Last Updated on March 31, 2021 by Jeremy
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You may know a lot of what life was like during the early days of Pittsburgh's history thanks to the forts found nearby and famous battles that took place leading up to the Revolutionary War.
But the period after the war quiets down a fair bit (apart from the brief Whiskey Rebellion) until a few decades later due to the War of 1812. This triggered a rapid increase in iron production, which subsequently became the steel industry, and ultimately modern Pittsburgh as we know it.
One spot in the Laurel Highlands, the Compass Inn Museum, captures the history from this rather calm period, around the turn of the 19th century, and showcases what life was like for those living in (and more appropriately, passing through) southwest Pennsylvania around this time!
Exploring Life in the Early 1800s at the Compass Inn Museum
The guided tours at The Compass Inn Museum visit a number of historic buildings including the original Inn as well as three reconstructed buildings found on the property.
The first wing of the Inn was built in 1799 to be used as a stagecoach stop, and due to its popularity was expanded in 1820 to accommodate more guests. This is especially noticeable in the design of the building as one half is a log cabin (the original building) while the second is stone (the expansion) and is a kind of design you don't see all too often.
On the inside, you get to see period designs on what life was like in the common room, kitchen, and the somewhat cramped quarters where guests would likely split a bed in order to lower costs!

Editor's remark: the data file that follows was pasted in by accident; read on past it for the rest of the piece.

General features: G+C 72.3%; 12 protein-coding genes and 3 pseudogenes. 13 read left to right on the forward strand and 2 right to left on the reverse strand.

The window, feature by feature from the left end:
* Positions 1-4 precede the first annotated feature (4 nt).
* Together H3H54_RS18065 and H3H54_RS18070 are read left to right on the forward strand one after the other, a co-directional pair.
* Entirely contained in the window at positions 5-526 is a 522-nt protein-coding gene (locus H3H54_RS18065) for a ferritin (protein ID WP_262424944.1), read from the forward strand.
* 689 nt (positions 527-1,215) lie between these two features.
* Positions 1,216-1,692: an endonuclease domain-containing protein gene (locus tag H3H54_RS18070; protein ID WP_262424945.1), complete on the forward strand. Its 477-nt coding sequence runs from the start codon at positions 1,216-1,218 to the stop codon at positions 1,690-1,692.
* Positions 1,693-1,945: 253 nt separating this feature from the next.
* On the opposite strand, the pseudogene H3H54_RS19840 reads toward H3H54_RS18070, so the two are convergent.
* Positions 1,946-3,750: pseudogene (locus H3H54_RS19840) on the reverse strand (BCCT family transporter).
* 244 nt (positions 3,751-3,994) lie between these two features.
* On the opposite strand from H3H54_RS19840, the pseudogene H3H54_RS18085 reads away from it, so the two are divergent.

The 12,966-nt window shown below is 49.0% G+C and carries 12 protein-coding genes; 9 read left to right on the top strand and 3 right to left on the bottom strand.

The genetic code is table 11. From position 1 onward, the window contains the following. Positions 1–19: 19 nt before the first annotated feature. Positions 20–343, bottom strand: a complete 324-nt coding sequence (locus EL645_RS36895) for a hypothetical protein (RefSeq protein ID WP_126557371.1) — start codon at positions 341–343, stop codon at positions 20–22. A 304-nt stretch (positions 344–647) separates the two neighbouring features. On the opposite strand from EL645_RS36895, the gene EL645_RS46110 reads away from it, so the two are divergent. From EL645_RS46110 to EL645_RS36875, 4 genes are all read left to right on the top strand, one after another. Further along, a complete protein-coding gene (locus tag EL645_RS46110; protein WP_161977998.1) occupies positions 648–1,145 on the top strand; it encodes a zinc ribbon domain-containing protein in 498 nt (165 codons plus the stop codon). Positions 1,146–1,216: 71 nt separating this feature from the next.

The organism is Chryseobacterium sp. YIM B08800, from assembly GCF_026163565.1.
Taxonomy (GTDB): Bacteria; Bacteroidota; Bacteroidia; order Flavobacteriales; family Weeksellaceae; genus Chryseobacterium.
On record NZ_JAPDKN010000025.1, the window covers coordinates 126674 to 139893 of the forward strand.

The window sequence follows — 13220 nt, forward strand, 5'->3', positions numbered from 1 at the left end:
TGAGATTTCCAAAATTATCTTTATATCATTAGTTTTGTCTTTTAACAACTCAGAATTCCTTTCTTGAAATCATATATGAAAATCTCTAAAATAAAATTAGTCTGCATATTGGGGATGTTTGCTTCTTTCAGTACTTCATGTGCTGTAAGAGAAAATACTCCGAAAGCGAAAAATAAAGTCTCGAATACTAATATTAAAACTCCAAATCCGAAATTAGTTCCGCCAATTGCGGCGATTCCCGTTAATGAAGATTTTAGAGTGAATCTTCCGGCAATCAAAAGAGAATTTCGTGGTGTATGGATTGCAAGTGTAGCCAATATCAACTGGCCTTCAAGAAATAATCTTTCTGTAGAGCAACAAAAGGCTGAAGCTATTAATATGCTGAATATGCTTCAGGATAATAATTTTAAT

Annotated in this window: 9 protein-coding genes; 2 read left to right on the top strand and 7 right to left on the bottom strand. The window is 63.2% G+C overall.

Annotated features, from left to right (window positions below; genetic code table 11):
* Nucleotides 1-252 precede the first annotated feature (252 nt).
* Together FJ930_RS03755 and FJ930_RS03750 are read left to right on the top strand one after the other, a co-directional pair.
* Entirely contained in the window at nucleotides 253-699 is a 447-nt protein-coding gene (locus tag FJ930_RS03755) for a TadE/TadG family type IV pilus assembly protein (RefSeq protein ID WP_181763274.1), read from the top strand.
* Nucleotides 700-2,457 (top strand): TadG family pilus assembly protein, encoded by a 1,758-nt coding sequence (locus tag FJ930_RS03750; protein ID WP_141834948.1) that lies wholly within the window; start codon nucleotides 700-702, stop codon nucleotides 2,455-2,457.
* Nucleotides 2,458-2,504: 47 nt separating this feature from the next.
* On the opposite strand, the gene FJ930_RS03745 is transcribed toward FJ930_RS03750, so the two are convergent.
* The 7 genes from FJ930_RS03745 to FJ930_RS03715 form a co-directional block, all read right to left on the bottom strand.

Beyond the Inn, the site also features a working cookhouse, blacksmith shop, and a barn. Many of these are reconstructions located roughly at or near where they originally stood and are made out of period materials and construction techniques as well.
The barn was one of the more interesting stops from the tour as it featured many artifacts from the early 1800s, including two stagecoaches/buggies that have been meticulously restored using period materials and construction techniques. Couple that with the stories of what life was like for stagecoach drivers and passengers, and you get a really robust appreciation for what it was like to live during this era!
But while the tour itself is great to see this kind of history, it is the staff that really brings it all to life!
The Staff Brings the Compass Inn to Life
It would be one thing to discuss the Compass Inn Museum purely based on the buildings found on-site and their historical significance, but that would be doing this one a disservice.
The reason for this is that, while the buildings are a treasure to the region, it is the staff that really showcases the history of the era.
During your tour of the grounds, you will be escorted by an employee who lives and breathes the history of the Inn. From their dress in period-specific costumes, their participation in themed events (the cooking experiences are high on our list to try), to the immense understanding of what life was like during the time, they really take the experience of visiting these historical spaces and transforms it into something else entirely.
It is because of this that we would suggest a visit for one of the many themed weekends or events that occur at the museum throughout the season. While a visit for a regular tour is wonderful, we can only imagine that these are even better!
The Compass Inn Museum is located at 1386 Lincoln Highway in Laughlintown, PA and is open May through October with select candlelight tours in November and December. It is part of the Westmoreland Heritage Passport. The museum is open seasonally. I was a guest of Westmoreland Heritage for this review. As always, all opinions are my own.
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